MLTI student conference draws over one thousand

Armed with iPads and laptops, middle and high school students from more than 50 Maine schools descended on the UMaine campus in Orono last month. Joining them were their teachers, chaperones, and Maine’s Learning Through Technology Team with partners from Apple, Cisco, Network Maine, Husson University, and UMaine. In all, more than 1,200 joined together for the thirteenth annual MLTI Student Conference.

“It was fun, a good learning experience, and I learned how to animate,” said Natalie Golding, a seventh grader from East Grand School in Danforth. All the fun basically was showing students how to get the most out of their learning devices. But the conference offered more, says MLTI Director Mike Muir. “We got the students on a college campus to be exposed to that environment, and we are helping students find a passion which we hope leads to a job.”

Aside from some 40 plus workshops spread out across the UMaine campus – addressing stop motion film, web design, creating podcasts, 3D printing, Sphero robots, beyond the selfie, and more – this year’s conference offered a first-of-a-kind opportunity. Students and their teachers discovered new ways to learn on their school-issued devices focusing on the use of Minecraft.

Minecraft is a pixelated game in which players mine blocks of materials to build structures, and create environments, making it one of Microsoft’s most popular video games ever released. What made Minecraft more popular at the 2016 MLTI Student Conference was how the visual creations accompanied a longtime true story of survival.

In 1939, a young boy by the name of Donn Fendler was lost and survived nine days on Mt. Mt. Katahdin in Baxter State Park before being rescued. His journey was told in the book Lost on a Mountain in Maine; a popular read for all ages for many years. At this conference, Fendler took the audience through the nine days of what he called “a horrid experience.” As he spoke of the elements he encountered like bugs, rain, and a bear, attendees created the environment using Minecraft and their MLTI devices, and the creations were projected on the large screen in the Collins Center for the Arts.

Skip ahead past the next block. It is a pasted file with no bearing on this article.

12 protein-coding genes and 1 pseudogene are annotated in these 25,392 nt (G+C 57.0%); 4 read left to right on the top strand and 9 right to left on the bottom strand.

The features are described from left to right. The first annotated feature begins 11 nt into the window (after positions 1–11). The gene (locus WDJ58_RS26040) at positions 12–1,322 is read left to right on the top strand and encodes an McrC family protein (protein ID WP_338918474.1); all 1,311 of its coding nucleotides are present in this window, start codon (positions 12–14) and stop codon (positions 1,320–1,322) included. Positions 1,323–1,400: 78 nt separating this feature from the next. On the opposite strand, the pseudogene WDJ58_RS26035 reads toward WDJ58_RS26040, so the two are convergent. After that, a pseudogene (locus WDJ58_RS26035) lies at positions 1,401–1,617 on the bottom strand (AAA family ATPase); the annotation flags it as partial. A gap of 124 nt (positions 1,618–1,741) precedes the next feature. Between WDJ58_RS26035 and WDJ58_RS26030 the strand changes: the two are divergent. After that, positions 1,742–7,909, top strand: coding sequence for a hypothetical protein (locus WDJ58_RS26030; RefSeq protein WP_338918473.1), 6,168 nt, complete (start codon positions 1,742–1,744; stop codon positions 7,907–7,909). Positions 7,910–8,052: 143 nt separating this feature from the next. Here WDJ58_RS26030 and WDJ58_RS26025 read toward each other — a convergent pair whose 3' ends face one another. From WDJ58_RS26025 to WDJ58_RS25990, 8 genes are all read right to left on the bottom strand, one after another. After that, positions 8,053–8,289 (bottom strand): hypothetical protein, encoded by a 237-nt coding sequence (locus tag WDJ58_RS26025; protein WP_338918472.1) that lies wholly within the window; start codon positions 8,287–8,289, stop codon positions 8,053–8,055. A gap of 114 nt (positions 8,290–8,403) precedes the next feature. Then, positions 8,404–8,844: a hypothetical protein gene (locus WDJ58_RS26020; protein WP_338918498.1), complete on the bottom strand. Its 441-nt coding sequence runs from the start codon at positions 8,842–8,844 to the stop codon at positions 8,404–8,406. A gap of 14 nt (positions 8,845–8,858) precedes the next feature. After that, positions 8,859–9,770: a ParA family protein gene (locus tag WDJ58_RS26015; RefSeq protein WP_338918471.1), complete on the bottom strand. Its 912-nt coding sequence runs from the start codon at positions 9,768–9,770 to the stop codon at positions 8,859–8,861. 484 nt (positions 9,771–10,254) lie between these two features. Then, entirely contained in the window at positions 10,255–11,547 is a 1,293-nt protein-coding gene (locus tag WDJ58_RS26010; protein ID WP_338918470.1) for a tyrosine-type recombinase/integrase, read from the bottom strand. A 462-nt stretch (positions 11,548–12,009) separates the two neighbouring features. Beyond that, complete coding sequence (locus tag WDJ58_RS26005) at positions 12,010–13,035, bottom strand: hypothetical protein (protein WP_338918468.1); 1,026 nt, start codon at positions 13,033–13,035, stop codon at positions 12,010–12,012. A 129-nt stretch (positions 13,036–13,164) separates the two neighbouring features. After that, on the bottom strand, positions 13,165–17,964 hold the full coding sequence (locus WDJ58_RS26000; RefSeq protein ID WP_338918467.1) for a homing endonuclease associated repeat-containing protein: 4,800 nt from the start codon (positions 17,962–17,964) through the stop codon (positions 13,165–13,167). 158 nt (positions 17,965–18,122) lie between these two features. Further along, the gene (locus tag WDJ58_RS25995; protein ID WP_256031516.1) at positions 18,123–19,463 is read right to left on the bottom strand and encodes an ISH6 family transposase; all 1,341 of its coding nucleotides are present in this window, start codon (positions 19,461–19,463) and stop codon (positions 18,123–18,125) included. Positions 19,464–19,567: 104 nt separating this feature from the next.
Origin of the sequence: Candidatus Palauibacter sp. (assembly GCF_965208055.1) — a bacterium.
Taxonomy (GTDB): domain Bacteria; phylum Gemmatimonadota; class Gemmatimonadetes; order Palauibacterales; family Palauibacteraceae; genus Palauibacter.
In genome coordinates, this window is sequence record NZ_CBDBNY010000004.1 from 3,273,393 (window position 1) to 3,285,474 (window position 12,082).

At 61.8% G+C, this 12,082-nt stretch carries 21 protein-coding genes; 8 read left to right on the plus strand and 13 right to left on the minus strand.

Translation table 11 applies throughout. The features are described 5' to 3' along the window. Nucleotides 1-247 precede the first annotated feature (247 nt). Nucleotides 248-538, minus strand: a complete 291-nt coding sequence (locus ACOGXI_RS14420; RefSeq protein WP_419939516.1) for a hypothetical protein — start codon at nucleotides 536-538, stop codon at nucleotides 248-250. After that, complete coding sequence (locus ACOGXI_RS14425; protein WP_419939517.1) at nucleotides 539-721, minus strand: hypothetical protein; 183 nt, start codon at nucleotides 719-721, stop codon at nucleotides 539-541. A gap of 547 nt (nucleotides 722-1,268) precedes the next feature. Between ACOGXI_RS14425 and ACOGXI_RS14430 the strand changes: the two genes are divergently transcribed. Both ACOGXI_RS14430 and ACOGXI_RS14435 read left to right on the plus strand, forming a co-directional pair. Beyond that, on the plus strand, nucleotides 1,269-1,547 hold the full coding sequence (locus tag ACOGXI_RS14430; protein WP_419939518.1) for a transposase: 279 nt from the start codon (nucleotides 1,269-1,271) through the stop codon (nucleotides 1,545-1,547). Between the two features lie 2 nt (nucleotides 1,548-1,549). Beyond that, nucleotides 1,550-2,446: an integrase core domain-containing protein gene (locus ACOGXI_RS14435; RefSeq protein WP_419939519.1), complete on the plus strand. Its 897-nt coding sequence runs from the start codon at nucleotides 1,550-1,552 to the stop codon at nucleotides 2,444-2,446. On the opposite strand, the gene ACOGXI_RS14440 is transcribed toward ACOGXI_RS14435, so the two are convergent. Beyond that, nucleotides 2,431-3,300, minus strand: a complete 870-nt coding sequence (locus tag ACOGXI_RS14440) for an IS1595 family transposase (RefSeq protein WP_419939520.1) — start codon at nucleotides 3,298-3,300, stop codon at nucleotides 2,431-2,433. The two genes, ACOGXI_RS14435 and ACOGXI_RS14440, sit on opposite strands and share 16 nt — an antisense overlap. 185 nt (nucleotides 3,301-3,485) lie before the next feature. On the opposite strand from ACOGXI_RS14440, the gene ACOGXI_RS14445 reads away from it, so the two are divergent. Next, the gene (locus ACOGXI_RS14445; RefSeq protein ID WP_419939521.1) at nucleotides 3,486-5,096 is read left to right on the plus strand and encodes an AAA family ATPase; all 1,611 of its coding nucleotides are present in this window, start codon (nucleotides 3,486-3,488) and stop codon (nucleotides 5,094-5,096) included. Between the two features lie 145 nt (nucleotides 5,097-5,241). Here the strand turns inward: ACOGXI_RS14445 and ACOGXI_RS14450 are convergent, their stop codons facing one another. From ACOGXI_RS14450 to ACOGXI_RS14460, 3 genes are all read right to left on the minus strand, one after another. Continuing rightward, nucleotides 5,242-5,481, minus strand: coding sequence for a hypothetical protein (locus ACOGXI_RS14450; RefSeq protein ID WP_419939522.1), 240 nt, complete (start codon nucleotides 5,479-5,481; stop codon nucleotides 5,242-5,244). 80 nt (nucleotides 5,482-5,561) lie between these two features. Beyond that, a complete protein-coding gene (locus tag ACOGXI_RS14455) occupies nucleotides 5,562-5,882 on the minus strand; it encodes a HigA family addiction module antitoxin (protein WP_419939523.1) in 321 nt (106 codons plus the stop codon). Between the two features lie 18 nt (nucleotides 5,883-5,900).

Aside from recreating Fendler’s journey digitally, students had the opportunity to speak with the 89 year old about being lost on Mt. Katahdin when he was just 12 years old. He clearly shared how scared and panicked he was, spoke of losing clothing and scavenging abandoned cabins for supplies, and ultimately being rescued.

At the close of the conference a dozen students received scholarships of one thousand dollars each; two from Husson University and ten from UMaine.

Muir says the challenge in organizing the yearly student conference is in addressing the question, “How can we make sure kids have a great learning experience?” If you ask anyone who attended, you would hear, “It’s been fun.” And then there is a seventh grader from Aroostook County with an eye on the future, saying, “I always wanted to learn how to make a game so I can get rich.”

Visit the following news articles for additional coverage of the conference:

For information on Maine’s Learning through Technology Initiative, click here or contact Maine’s Learning Through Technology Director Mike Muir at